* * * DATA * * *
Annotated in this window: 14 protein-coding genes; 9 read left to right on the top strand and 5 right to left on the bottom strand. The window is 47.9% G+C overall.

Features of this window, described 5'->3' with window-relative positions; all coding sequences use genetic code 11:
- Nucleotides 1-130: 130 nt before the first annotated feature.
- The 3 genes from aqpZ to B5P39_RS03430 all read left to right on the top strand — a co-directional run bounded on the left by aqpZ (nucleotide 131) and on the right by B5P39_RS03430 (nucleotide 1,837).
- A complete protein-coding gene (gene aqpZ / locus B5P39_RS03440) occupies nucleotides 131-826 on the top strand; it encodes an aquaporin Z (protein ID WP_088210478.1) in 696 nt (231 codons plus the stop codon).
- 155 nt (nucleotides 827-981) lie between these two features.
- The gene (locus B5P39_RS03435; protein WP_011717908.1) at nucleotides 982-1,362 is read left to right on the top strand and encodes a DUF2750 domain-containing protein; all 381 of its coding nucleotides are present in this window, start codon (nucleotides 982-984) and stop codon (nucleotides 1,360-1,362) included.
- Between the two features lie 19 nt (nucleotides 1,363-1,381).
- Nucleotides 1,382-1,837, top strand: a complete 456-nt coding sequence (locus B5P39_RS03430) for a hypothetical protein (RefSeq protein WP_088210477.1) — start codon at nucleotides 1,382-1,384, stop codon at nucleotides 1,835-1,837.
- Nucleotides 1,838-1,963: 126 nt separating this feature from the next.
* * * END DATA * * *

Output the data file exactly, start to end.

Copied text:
Annotated in this window: 14 protein-coding genes; 9 read left to right on the top strand and 5 right to left on the bottom strand. The window is 47.9% G+C overall.

Features of this window, described 5'->3' with window-relative positions; all coding sequences use genetic code 11:
- Nucleotides 1-130: 130 nt before the first annotated feature.
- The 3 genes from aqpZ to B5P39_RS03430 all read left to right on the top strand — a co-directional run bounded on the left by aqpZ (nucleotide 131) and on the right by B5P39_RS03430 (nucleotide 1,837).
- A complete protein-coding gene (gene aqpZ / locus B5P39_RS03440) occupies nucleotides 131-826 on the top strand; it encodes an aquaporin Z (protein ID WP_088210478.1) in 696 nt (231 codons plus the stop codon).
- 155 nt (nucleotides 827-981) lie between these two features.
- The gene (locus B5P39_RS03435; protein WP_011717908.1) at nucleotides 982-1,362 is read left to right on the top strand and encodes a DUF2750 domain-containing protein; all 381 of its coding nucleotides are present in this window, start codon (nucleotides 982-984) and stop codon (nucleotides 1,360-1,362) included.
- Between the two features lie 19 nt (nucleotides 1,363-1,381).
- Nucleotides 1,382-1,837, top strand: a complete 456-nt coding sequence (locus B5P39_RS03430) for a hypothetical protein (RefSeq protein WP_088210477.1) — start codon at nucleotides 1,382-1,384, stop codon at nucleotides 1,835-1,837.
- Nucleotides 1,838-1,963: 126 nt separating this feature from the next.